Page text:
Still, it’s a finale that is remakrably satisfying, closing all the major plot threads with pizzazz and sending the show off on a high note. “Sozin’s Comet” might not be my favorite episode, but it’s successful escalation of the scale and danger of each climactic battle makes it a heart-pounding winner.
With all that done, there’s still more Avatar to explore. Along with three post-Avatar manga series, there’s a sequel TV series, The Legend of Korra, currently airing its third and final season. (I haven’t seen Korra yet, but I definitely plan to at some point.)
Beyond that, it’s always a pleasure to revisit the original series again and again. There’s so much adventure, and plenty you miss or forget from the first times you watch it, that it’s a show worth revisiting. I never regret tuning in once more.
A note on the show’s romance…
I feel like I need to mention this. Avatar has a huge “shipping” fan community –to the point that it’s impossible to search for info about the show on the internet without running into fan-made pictures — which mostly centers around the (very valid) observation that Katara and Zuko have WAY more romantic chemistry than Aang and Katara ever did. Similarly, I always thought Toph was originally written to eventually become Aang’s love interest (and I have a few data points to support this theory), but that plot never happened as the show went all in on Aang and Katara.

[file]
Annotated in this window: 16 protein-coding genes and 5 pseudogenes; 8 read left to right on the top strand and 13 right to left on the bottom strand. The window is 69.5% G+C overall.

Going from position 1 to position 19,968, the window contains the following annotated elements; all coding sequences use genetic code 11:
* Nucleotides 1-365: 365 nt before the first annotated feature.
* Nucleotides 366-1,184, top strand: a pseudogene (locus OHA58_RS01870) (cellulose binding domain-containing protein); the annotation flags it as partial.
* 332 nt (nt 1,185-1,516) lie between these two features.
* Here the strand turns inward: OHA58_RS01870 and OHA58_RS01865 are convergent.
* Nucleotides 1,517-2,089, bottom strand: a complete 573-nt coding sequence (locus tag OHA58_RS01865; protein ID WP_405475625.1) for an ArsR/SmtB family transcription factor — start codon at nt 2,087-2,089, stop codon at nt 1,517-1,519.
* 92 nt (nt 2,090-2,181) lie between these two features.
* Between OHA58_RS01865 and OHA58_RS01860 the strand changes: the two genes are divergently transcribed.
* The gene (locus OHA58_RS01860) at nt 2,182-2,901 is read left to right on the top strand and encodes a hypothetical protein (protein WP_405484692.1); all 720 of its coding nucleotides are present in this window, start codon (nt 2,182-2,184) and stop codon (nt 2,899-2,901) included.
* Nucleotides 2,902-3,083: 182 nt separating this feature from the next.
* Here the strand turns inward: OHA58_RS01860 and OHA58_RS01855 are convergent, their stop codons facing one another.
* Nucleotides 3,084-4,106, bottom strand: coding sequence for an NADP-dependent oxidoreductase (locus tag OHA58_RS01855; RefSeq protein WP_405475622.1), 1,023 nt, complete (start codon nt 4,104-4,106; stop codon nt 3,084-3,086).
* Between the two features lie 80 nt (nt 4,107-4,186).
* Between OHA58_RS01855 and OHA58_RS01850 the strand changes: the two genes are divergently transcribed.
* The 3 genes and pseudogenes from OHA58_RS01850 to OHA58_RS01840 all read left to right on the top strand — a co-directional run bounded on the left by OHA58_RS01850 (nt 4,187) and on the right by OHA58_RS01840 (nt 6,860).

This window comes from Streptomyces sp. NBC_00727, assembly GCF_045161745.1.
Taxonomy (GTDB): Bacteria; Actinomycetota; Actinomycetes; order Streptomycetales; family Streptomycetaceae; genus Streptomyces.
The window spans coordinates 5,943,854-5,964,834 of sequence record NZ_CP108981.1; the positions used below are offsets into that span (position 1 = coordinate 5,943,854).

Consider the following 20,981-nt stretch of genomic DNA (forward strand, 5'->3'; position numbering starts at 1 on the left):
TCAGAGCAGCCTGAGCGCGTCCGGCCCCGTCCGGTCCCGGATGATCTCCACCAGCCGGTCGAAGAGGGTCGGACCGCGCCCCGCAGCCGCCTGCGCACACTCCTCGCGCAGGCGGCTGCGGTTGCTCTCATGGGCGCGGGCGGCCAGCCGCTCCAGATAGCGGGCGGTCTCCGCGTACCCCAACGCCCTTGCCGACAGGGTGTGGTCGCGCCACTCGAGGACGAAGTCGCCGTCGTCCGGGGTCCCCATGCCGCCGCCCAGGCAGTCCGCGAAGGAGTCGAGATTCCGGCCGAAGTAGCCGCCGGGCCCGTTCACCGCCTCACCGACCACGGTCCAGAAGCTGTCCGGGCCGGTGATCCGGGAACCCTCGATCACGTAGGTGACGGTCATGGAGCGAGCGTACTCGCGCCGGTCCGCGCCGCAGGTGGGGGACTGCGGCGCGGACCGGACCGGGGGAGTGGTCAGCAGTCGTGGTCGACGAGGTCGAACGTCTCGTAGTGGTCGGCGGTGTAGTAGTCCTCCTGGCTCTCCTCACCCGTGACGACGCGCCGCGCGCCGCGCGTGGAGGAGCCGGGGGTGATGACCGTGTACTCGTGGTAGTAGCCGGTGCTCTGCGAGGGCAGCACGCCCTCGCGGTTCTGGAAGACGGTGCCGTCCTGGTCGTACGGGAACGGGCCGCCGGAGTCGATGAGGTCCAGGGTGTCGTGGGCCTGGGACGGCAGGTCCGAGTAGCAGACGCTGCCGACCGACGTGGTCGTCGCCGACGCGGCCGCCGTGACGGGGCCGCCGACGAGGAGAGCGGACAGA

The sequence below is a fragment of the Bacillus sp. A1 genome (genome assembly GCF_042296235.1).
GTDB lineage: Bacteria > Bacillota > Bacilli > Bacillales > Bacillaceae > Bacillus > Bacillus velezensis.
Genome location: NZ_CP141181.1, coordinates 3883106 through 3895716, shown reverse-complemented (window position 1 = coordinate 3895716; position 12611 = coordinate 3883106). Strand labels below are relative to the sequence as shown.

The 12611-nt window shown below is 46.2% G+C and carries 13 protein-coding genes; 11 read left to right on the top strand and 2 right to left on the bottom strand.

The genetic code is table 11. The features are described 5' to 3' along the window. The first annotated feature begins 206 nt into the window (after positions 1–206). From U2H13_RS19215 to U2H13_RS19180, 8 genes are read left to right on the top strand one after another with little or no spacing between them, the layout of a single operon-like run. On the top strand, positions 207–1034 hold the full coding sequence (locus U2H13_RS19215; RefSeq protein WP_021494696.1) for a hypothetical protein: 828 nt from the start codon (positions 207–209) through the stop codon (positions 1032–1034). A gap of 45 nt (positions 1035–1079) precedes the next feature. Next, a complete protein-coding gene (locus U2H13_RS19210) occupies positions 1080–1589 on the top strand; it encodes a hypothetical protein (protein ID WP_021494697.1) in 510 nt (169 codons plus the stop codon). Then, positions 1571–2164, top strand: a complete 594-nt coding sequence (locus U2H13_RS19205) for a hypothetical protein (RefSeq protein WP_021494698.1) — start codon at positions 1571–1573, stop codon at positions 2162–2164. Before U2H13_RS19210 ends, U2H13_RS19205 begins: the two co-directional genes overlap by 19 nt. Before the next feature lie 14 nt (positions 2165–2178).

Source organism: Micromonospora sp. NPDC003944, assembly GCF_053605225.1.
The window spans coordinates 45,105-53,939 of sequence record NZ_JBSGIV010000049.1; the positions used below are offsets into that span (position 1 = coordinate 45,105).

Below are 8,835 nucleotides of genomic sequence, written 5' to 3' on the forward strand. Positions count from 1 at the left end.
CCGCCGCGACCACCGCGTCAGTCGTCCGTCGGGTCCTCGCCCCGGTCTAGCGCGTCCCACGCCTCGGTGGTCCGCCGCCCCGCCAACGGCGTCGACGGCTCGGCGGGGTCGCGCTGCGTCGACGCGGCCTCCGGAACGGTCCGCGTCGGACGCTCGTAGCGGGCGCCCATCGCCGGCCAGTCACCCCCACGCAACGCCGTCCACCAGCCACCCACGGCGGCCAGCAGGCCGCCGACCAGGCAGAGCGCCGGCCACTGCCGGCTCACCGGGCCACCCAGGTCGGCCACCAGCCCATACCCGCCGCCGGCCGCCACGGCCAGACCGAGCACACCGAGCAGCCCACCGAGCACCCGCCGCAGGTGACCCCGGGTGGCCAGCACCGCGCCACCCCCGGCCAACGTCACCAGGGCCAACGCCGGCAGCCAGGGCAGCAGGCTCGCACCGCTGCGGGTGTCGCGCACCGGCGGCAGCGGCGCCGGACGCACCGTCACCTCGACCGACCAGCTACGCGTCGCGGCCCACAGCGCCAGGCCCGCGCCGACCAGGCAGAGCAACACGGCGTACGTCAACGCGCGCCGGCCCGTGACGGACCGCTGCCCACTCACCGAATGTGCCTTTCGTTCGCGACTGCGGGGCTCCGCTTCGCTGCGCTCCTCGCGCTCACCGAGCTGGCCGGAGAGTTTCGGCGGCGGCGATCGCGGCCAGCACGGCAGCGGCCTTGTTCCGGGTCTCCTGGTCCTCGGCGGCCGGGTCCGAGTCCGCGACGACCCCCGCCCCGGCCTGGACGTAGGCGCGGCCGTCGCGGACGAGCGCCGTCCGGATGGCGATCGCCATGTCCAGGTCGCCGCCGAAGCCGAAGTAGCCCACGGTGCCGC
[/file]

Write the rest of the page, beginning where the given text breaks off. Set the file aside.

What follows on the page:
To me, Zuko-Katara and Aang-Toph ending the show together would have had deep symbolic resonance, as both romances would represent the characters “crossing” over to their opposite element, emphasizing the restored balance at the end of the show.
Still, the fact that a kid’s show has developed its characters relationships to a point where you can seriously analyze their chemistry and compatability is a testament to show’s fantastic depth and writing.
Avatar is one of the best show’s I’ve ever seen. It has lights-out, balls-to-the-walls animated action. But more importantly, it’s the writing and the characters and the stories that make this show so great. The show manages to borrow many styles without ever feeling like a knockoff, and it’s so far elevated above normal kids’ fare that it’s almost mind-boggling. Avatar one of my favorite shows, and its depth and grace of storytelling would be considered fantastic for any medium. To its creators, I say…
Credit for all of the screenshots: The indispensable AvatarSpirit.Net.